The contemporary art market continued to soar at Sotheby’s evening sale on Wednesday as 50 of the 53 lots offered sold for a rousing $189,969,000, $28 million above its high estimate, a big jump from the auction house’s contemporary art sale last year which managed just $47 million.
Despite having less estate on the market in comparison to Christie’s 79 lot sale that included Michael Crichton’s collection; Sotheby’s managed to sell the two most expensive paintings of the week and set five artist records, with sell-through rates hitting a marksmanlike 94 percent by lot and 98 percent by value. Of the 50 lots that sold, 39 went for more than a million dollars, and, of those, two exceeded $30 million and five made over $7 million.
Analysts said the latest resurgence reflects a growing determination among the super-wealthy to invest in art, avoiding the hazards of the stockmarket and seeking a hedge against inflation.
On the night of the auction, all eyes were on Andy Warhol’s Self-Portrait “Ghost” painting, which sold for $32,562,500, a new record for a Warhol self portrait at auction; more than doubled its $10 million-$15 million estimate, surpassing Christie’s biggest sale of Jasper Johns Flag for $29 million on Tuesday night. Its owner, the fashion designer Tom Ford, was able to watch via the internet from his London home as six bidders pushed up the price as they vied to buy it.
“This Warhol was my favorite work in the sale,” says Tobias Meyer, Worldwide Head of Contemporary Art and the evening’s auctioneer. “It will be seen as a very smart buy in the future.”
Meyer explained that the world art market had not previously considered Warhol’s work from the 1980’s as such an important part of his career. Not anymore. “However, this is a great, iconic painting by the artist,” says Meyer. “It is as important as the early “Car Crash” series from the 1960’s. It is like looking at late Monet. Water Lilies is considered a late work, and now it is considered great.”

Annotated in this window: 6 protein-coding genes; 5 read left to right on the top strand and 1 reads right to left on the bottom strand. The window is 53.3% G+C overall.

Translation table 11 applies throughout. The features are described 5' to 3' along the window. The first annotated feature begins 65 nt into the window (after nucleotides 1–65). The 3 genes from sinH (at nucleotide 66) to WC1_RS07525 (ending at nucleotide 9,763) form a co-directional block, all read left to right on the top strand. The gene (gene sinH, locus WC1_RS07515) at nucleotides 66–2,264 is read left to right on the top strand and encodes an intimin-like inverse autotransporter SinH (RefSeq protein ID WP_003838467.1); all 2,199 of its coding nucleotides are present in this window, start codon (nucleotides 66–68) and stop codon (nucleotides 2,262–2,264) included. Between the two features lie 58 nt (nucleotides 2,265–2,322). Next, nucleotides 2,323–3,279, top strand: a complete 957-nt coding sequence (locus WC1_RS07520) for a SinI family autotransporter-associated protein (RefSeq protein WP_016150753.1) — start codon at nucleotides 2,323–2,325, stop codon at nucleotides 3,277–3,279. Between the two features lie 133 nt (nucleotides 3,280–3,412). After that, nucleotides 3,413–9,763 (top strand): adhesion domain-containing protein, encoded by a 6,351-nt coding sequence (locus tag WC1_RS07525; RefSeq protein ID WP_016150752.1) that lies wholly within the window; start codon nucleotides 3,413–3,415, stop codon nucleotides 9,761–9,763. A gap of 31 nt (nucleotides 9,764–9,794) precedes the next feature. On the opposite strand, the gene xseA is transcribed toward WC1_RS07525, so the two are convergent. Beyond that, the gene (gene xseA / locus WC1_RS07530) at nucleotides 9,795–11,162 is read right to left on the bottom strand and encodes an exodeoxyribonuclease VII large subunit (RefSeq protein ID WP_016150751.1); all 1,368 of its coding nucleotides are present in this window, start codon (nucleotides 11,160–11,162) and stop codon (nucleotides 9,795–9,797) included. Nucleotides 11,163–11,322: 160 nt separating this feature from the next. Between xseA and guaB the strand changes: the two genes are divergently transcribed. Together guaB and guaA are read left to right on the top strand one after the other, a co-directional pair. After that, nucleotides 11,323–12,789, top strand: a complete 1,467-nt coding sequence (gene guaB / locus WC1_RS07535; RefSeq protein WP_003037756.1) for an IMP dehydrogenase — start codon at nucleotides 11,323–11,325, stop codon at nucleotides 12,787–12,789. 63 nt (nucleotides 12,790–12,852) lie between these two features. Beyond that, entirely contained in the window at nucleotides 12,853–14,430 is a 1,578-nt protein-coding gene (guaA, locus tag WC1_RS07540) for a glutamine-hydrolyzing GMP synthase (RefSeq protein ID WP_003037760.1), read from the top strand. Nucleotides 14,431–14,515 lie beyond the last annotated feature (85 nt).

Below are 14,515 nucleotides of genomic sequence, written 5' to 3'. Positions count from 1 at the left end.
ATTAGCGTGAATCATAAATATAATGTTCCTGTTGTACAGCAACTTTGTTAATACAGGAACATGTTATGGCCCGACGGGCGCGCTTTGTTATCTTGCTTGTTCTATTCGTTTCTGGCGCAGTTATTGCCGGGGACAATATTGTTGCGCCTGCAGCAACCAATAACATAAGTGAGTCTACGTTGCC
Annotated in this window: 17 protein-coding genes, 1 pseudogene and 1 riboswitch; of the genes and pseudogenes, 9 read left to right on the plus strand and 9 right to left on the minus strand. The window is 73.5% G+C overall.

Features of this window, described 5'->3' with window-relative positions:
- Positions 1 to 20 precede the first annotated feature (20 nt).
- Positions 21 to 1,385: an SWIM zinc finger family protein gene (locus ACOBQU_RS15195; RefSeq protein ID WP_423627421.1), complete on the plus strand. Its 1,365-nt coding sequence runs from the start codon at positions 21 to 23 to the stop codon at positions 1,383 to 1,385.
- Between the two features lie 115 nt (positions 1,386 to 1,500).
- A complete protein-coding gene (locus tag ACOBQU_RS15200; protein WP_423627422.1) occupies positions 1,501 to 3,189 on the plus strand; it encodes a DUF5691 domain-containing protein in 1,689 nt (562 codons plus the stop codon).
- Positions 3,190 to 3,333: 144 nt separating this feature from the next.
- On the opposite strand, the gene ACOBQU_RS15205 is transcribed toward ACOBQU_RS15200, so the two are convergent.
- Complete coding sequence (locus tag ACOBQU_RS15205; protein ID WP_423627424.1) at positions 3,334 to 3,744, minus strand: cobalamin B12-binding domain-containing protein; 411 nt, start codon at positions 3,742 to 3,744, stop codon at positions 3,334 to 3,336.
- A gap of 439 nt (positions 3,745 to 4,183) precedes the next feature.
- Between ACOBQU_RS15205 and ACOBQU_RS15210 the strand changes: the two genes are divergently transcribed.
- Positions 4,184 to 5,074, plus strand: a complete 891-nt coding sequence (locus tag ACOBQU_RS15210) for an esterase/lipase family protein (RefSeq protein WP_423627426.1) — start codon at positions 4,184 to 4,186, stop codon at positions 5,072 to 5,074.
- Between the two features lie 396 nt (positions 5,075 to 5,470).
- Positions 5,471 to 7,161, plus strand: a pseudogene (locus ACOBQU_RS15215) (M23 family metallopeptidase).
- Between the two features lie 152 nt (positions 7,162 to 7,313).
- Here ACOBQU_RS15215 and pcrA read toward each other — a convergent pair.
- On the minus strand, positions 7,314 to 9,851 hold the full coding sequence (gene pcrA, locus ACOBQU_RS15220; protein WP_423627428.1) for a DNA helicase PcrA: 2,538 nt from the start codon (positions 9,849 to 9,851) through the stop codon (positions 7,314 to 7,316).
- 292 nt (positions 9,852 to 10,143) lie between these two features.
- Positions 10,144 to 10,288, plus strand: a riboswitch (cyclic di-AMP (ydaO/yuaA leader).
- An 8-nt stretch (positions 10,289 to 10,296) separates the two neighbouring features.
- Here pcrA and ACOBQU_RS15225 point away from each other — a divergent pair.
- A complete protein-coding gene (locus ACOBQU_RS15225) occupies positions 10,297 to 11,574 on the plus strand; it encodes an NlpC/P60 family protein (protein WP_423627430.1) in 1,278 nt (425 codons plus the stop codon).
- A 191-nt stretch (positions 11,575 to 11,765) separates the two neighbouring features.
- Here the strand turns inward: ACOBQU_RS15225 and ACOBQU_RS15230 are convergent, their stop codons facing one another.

“If you do your homework, there are only six in the world like this one, which is the largest size Warhol ever made of these paintings, three of the others are in museums and can never been sold. At the end of the day, there are only three in private hands, including this one, so it is very limited.”
The last one, in red, sold in May 2002 to super-collector Peter Brant at Phillips de Pury & Luxembourg in New York for USD $3,192,500. Other works by Warhol also achieved strong prices on the night, including Four Flowers which sold for $7,642,500, above the high estimate of $7 million and Statue of Liberty, which sold for $4,330,500.
Mark Rothko’s Untitled painting from 1961 also soared over the high estimate to sell for $31,442,500.
Mark Rothko, Untitled (1961), Price realized: USD $31,442,500
Andy Warhol, Flowers (1964), Price realized: USD $7,642,500.
Maurizio Cattelan, Untitled (2001), Price realized: USD $7,922,500
Roy Lichtenstein, Expressionist Head, Price realized: USD $4,282,500
Jean-Michel Basquiat, Untitled (Stardust), Price Realized: USD $7,250,500
Andy Warhol and Jean Michel Basquiat, Untitled (1984), Price realized: USD $2,658,500
Willem De Kooning, Seated Woman on a Bench (1972), Price realized: USD $3,442,500
Christopher Wool, Untitled (1997), Price realized: USD $1,314,5003
Jeff Koons, Jim Beam – J.B. Turner Engine (1986), Price realized: USD $2,322,500
Gerhard Richter, Farbtefel, Price realized: USD $782,500
Richard Serra, Corner Prop (1976), Price realized: USD $1,986,500